A San Francisco film crew is reporting around the country exploring what it means to be a gifted child in 21st century America, from the U.S-Mexico border to the Fond du Lac Indian Reservation, and everywhere in between.
Marc Smolowitz, director of the documentary currently in production called "The G Word," wants the film to disrupt myths about gifted and talented children: gifted children will be just fine; they're smart; they don't need as much support; they'll figure it out. And that's just not true, Smolowitz said.
So he and his crew have set out to document what people are doing to provide these children with the support they need to truly uncover their gifts. One of those stops was the Fond du Lac Ojibwe School in Cloquet.
"Giftedness in this century resides in places and spaces that we don't often expect it to," Smolowitz said. "It's in part because we're not looking for it. If you don't go there to look for it, how will you ever find it? That's why when I heard about gifted and talented programs residing in Native American reservations, that became really important for me to explore."
In November, the San Francisco-based film crew spent a few days filming and interviewing staff and students with the program for the gifted and talented at Fond du Lac Ojibwe School. Smolowitz expects to complete the film sometime in the middle of 2020.
Sharon Belanger, the coordinator for the gifted and talented program at the school since 2012, said the school views the talents of children through a holistic lens, as opposed to using a narrow idea of what it means to be gifted, like having a high IQ score.
The school takes note if the kids are artistic, creative, into the performing arts, gifted with leadership or achieve academically, Belanger said.
This sort of approach is what allows for students with a learning difference to also be realized as gifted, Smolowitz said. In the 20th century, intelligence was largely tied to IQ, but moving into the 21st century, giftedness has become understood as a corollary of neurodiversity - the idea that neurological differences are natural variations in the brain.
"We realized that people who are living with autism, ADHD (attention deficit hyperactivity disorder), dyslexia or other forms of what we call learning differences, when you support them and get them in the right environment, very often they are successful," Smolowitz said. "What we're seeing is there are many more (gifted) students than we ever realized."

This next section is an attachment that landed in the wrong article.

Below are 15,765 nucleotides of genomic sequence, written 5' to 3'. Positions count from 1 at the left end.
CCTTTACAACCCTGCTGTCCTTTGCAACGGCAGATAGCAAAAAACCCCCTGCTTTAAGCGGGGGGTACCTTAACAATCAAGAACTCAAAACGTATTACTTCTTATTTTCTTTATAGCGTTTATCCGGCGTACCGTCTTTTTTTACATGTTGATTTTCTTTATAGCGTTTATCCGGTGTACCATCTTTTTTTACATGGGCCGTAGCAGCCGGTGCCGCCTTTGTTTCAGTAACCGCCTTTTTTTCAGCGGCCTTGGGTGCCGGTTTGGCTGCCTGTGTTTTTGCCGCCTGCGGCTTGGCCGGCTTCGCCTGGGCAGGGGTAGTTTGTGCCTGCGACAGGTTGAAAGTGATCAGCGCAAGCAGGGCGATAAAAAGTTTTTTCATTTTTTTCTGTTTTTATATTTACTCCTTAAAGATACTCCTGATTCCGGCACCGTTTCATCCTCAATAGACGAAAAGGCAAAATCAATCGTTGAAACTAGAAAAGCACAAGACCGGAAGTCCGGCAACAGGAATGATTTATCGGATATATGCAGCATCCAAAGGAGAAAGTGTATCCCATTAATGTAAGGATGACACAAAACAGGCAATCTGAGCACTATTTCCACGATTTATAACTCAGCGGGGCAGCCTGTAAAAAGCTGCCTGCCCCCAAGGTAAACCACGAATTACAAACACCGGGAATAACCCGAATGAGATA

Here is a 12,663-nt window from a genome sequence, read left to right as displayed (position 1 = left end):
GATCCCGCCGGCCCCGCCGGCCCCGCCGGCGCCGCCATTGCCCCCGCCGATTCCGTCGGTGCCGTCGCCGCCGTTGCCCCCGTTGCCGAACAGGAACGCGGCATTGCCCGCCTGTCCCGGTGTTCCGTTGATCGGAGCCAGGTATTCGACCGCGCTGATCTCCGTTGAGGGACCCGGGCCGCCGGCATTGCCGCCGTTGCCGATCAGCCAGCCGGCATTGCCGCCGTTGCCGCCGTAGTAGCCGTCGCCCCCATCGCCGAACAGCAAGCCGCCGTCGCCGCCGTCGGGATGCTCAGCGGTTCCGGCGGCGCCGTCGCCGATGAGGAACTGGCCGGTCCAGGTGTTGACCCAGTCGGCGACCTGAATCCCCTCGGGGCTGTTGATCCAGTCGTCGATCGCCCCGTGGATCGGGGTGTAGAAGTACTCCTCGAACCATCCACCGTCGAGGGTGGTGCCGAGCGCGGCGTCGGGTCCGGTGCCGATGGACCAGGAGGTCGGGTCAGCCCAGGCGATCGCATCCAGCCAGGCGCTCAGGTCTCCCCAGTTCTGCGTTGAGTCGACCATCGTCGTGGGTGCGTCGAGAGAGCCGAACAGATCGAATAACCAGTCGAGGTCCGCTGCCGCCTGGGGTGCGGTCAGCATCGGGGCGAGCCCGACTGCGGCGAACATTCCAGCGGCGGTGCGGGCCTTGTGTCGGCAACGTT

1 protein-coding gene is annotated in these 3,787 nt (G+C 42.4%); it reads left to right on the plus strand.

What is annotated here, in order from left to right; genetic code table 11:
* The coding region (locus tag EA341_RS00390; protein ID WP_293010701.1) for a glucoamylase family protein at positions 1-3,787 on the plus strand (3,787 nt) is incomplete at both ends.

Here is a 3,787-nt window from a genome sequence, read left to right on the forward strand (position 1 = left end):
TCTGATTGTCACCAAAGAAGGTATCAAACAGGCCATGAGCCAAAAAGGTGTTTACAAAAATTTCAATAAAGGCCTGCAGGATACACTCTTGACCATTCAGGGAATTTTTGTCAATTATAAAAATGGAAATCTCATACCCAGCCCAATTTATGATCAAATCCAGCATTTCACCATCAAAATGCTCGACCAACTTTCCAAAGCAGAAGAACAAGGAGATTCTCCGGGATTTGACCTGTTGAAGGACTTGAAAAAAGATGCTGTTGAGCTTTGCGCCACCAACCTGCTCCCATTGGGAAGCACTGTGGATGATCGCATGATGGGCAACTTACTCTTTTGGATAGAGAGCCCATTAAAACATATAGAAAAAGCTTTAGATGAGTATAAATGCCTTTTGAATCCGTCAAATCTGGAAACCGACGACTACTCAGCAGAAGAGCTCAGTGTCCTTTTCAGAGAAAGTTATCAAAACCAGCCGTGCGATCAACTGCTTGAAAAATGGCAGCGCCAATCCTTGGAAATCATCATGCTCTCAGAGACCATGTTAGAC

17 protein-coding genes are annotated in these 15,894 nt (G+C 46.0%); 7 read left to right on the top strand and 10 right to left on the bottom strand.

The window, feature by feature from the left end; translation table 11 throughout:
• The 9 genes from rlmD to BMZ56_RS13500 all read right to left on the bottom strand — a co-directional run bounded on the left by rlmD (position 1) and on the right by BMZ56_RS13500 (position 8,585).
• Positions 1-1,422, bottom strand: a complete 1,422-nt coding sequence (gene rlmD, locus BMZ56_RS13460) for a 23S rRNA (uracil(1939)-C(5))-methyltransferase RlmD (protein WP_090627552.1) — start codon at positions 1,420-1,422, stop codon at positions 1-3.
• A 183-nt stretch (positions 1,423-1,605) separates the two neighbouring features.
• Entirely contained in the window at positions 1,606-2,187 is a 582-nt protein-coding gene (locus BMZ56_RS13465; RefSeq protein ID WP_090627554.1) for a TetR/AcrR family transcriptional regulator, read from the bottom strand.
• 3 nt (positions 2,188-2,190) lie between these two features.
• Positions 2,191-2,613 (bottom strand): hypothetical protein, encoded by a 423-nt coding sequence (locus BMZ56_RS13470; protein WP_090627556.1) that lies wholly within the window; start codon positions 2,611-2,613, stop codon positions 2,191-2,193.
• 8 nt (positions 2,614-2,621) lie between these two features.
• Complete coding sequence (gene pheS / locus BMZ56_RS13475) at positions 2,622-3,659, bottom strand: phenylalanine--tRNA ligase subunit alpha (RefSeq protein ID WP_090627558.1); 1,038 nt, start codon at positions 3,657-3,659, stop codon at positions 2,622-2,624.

Traditional classroom settings don't always work well for these students, Smolowitz said, so when they go undiscovered, that lack of support they require can manifest into social and emotional difficulties. Often, these gifted teens deal with suicide, drug addiction, self-harm and other challenges.
Involving students in a gifted and talented program can not only help mitigate these challenges, but keep them coming to school, Belanger said, which is especially important in communities of color or poverty where the graduation rate is less than the dominant culture.
Gifted students of marginalized identities, or belonging to ancestry laced with generational traumas, need that support even more, Belanger said. But like students with learning differences, they might not pass as "bright" and go unrealized, she said, often due to discriminatory tests made to identify a certain kind of potential.
"It's hard sometimes for them because they don't have some of those more westernized experiences, or some of the experiences that a white, middle class, urban child might have before coming to school," Belanger said of her students at Fond du Lac Ojibwe School.
Slomowitz found this sort of awareness of a student's experience and needs at the school so important and vital to a child's success.
"It's a way of thinking about the school and home and family as kind of being one system that works together to help the child be successful, and I think that's really, really special," he said. "What's really neat about the Ojibwe school is that their agenda is to serve Native American children."
Because forms of the Ojibwe experience are woven into how the school is run, Smolowitz said that students are much more likely to be recognized as gifted.
"When someone is in a culturally appropriate environment, they're going to be seen for who they are and they're going to have a sense of self-agency and self-efficacy and self-esteem that they might not have in other environments," Smolowitz said.
A variety of factors can come into play when deciding if a student would benefit from joining the program, Belanger said. Teachers can nominate students or an score on the Northwest Evaluation Association test could indicate a promising student.
Then Belanger will give them an individualized test to give her a better view of where they're at. If they score above the 85th percentile, compared to the academic skills of other students their age, they qualify for the program.
Currently Belanger has about 45 kids in the program and works with five coaches - one each for creativity, visual arts, performing arts, leadership and academics. Each coach works with a group of eight students to organize activities and trips of their interest, whether it's a museum in the Twin Cities, creating ceramics, or attending the theater.
"I think gifted services and exposing these kids to these wide range of enriching experiences is so important to help them reach their full potential," Belanger said. "We have many neat, great kids and they just need a little TLC (tender love and care) to help them reach that potential."